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Blocked from hazard pay grants, Pa. banks and credit unions push back

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Pennsylvania credit unions and community banks have teamed up to express their concerns around being ineligible for hazard pay grants from the state.

Patrick Conway, president and CEO of CrossState Credit Union Association, and Kevin Shivers, president and CEO of the Pennsylvania Association of Community Bankers, voiced their “extreme disappointment” about the issue in a letter to Pennsylvania Gov. Tom Wolf. The $50 million program will be administered by the state's Department of Community and Economic Development. The grants will be made from the state's federal funding from the CARES Act.

Pennsylvania Governor Tom Wolf
Pennsylvania Governor Tom Wolf

Employers apply for the grants that will then be distributed to their workers.

“[T]o now deny our members and their employees hazard pay makes them feel like the risks they took to serve their customers and communities are not being recognized fairly,” Conway and Shivers wrote in their letter, dated July 29.

Banks and credit unions were deemed essential businesses and allowed to stay open as officials ordered other types of companies to shutdown earlier this year in an attempt to slow the spread of the coronavirus. Financial institutions limited foot traffic in their branches by closing their lobbies, only offering drive-thru services and seeing consumers by appointment.

Health care nonprofits, public transportation agencies and certified economic development organizations are some of the industries eligible to apply for hazard pay. The Pennsylvania Department of Community and Economic Development's website notes that not every industry that worked through the business shutdown is on the eligibility list. Per the department’s website, financial institutions, veterinary practices and pharmacies do not count as eligible industries to apply for hazard pay.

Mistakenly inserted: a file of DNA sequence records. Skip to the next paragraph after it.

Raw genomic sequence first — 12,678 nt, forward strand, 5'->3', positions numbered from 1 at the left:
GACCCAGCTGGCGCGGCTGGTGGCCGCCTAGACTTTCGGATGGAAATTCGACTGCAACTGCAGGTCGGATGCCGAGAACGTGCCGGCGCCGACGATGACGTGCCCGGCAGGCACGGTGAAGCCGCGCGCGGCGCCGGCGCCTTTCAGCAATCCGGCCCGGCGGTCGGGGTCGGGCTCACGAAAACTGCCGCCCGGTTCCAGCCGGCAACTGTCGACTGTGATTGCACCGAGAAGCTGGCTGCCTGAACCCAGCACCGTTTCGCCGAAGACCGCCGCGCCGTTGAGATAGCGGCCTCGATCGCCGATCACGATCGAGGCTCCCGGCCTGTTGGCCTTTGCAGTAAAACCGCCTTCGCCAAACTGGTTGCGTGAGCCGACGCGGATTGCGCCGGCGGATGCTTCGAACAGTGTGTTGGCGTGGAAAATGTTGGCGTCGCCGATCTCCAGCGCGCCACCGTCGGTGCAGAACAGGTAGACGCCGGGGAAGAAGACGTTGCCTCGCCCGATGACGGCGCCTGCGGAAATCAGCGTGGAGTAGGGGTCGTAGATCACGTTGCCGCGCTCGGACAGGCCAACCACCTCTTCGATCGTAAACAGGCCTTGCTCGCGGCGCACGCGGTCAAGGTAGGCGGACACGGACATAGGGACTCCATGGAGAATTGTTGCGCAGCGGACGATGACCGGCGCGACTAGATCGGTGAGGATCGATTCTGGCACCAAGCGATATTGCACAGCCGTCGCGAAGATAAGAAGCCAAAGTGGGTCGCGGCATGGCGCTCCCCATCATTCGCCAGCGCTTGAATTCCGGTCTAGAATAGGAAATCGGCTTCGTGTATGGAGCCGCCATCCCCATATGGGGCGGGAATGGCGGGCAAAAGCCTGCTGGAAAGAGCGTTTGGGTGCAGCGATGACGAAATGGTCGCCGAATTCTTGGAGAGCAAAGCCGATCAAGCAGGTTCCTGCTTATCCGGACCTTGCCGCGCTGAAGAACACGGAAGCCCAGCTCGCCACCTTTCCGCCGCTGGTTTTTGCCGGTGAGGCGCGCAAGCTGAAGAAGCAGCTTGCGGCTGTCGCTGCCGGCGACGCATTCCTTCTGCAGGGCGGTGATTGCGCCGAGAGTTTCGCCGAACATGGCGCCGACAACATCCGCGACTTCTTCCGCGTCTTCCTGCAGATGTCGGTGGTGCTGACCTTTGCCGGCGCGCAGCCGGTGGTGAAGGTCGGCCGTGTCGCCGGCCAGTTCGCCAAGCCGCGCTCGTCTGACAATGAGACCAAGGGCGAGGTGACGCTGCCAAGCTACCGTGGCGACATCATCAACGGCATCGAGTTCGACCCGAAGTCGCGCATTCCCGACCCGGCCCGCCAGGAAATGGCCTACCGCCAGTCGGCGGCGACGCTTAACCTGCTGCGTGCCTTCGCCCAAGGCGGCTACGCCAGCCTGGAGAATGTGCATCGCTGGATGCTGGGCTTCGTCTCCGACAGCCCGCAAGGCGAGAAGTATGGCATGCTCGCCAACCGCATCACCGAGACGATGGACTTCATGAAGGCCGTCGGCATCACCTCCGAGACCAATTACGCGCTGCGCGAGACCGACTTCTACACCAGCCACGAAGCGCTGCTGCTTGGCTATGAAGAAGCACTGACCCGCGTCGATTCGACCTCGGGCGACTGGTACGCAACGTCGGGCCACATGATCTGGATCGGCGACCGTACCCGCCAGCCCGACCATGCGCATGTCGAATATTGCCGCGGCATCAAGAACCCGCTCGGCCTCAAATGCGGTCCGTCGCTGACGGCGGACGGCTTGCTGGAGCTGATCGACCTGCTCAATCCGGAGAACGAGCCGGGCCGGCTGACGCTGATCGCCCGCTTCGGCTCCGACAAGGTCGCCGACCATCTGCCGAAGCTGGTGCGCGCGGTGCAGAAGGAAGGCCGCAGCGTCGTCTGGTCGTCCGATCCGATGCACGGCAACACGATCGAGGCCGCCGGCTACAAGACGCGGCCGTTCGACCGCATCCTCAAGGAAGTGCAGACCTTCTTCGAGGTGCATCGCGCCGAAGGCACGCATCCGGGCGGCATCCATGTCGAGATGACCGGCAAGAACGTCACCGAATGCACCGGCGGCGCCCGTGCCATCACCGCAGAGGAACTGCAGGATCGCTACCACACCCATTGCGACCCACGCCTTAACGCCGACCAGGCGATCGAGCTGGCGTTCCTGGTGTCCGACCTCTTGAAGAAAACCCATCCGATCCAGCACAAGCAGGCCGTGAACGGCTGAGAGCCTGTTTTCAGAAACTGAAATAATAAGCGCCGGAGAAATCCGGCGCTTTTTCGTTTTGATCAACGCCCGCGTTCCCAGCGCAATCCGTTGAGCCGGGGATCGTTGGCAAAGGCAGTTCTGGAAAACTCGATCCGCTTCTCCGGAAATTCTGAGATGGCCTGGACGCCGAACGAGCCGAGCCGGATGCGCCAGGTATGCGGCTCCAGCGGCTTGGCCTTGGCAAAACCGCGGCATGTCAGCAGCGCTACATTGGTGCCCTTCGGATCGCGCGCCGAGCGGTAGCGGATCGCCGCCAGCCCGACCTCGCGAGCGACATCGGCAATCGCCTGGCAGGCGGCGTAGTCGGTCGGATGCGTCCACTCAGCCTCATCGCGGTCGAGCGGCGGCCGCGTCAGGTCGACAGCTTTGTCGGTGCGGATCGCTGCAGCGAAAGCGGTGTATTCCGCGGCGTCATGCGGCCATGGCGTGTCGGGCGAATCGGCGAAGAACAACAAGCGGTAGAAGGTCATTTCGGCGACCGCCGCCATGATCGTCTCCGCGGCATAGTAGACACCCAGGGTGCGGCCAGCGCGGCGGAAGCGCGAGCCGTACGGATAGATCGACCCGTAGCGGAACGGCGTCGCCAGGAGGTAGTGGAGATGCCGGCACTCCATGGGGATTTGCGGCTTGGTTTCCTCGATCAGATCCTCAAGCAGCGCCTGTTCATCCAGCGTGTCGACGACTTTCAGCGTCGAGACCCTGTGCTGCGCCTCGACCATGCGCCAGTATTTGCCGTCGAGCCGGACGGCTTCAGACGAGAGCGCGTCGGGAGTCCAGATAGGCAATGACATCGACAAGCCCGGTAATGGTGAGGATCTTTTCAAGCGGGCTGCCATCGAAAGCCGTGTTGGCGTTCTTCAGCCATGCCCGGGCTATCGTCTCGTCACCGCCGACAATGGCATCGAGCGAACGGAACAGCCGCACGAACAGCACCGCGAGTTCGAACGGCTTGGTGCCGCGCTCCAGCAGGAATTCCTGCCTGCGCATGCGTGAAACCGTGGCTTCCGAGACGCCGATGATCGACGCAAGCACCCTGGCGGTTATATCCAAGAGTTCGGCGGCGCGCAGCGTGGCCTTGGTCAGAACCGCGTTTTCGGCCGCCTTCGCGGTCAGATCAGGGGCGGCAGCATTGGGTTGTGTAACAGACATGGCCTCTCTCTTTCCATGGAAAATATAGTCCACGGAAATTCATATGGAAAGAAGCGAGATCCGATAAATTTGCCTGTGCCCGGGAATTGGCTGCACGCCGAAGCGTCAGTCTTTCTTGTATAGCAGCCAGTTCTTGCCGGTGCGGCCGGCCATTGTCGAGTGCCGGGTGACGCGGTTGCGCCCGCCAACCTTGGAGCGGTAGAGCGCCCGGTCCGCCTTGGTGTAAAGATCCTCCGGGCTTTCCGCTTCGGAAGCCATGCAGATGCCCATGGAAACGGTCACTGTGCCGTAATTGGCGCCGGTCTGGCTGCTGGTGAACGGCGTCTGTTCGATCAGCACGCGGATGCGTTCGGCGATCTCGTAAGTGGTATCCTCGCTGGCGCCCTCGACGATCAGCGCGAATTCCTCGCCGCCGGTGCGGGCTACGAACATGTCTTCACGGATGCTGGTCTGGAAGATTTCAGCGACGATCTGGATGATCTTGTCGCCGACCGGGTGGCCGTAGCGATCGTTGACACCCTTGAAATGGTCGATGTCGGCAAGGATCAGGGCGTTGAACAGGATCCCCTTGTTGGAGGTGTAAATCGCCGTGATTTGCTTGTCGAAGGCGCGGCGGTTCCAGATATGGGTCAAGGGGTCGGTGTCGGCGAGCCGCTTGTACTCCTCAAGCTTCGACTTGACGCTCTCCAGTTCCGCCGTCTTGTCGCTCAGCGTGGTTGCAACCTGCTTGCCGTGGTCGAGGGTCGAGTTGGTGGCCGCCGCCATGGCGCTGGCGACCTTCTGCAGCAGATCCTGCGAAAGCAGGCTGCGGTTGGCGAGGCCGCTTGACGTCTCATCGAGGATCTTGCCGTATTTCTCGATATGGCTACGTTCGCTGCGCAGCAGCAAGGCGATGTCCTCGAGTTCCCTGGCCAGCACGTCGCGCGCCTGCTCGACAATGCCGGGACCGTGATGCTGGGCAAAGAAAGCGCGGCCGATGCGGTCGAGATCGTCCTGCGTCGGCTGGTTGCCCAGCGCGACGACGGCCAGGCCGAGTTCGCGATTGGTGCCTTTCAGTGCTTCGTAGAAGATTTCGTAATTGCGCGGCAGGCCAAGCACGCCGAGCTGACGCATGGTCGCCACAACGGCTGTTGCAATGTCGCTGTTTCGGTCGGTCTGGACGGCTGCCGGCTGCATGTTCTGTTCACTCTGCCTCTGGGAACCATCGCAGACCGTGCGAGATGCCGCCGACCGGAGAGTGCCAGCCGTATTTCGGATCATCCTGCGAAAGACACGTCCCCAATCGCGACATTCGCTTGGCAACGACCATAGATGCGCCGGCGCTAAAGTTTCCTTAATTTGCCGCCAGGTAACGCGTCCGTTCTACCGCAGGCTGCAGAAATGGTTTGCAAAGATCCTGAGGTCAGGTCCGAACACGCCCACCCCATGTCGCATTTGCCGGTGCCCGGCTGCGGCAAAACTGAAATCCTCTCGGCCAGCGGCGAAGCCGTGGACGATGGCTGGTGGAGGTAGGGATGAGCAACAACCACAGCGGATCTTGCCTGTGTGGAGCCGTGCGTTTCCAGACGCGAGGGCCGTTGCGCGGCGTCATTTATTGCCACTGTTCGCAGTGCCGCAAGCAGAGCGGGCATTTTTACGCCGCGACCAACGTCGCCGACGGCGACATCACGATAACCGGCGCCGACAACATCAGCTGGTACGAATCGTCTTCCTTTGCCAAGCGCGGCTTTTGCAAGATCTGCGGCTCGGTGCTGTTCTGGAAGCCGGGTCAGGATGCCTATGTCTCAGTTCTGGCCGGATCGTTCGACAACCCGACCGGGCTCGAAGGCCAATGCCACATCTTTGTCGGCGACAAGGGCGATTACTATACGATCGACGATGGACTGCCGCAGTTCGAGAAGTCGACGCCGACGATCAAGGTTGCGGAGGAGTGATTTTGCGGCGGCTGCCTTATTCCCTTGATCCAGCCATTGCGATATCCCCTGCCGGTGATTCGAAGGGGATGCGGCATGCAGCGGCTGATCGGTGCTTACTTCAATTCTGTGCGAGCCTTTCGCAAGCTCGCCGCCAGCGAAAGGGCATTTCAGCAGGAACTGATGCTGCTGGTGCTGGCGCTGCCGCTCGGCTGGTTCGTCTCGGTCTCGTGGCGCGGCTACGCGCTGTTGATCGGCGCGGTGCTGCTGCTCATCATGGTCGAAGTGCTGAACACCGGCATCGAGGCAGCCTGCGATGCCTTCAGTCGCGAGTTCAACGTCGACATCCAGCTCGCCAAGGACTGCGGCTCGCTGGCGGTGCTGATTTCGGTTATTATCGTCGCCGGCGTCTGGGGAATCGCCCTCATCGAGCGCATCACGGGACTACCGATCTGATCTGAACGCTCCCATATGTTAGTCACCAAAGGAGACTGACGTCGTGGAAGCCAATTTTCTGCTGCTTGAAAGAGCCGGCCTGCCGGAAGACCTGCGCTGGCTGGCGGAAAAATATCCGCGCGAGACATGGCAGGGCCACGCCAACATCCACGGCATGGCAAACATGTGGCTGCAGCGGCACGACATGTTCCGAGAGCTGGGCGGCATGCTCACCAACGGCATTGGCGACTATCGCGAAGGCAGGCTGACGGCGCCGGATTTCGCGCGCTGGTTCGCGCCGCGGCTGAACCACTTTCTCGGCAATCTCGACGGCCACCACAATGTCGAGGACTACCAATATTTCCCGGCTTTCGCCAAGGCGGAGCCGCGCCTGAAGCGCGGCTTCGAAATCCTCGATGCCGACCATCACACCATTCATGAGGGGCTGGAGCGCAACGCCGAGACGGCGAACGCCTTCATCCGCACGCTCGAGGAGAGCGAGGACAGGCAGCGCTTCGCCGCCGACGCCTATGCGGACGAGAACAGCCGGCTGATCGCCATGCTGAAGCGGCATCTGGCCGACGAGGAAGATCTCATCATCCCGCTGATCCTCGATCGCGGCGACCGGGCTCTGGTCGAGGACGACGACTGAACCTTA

Conway and Shivers argued that front-line employees of community banks and CUs should be eligible since these individuals worked throughout shutdowns and stay-at-home orders. These employees provided essential services, such as handling transactions for deposits and payments and providing sensitive investment advice that could not be done remotely.

Employers can apply for up to $1,200 per employee, but employees must make $20 per hour or less to be eligible to receive the funds. The money may only be paid out over a 10-week period starting Aug. 16 and ending Oct. 24.

The financial services sector urged Wolf to reconsider the guidelines to include banks and credit unions.

“Front-line employees of community banks and credit unions should be included in the program guidelines as they were deemed necessary by the employer to report to work during the COVID-19 pandemic for life-sustaining eligible industries,” Conway and Shivers wrote.

Wolf’s office and the Pennsylvania Department of Community and Economic Development did not immediately respond to a request for comment.

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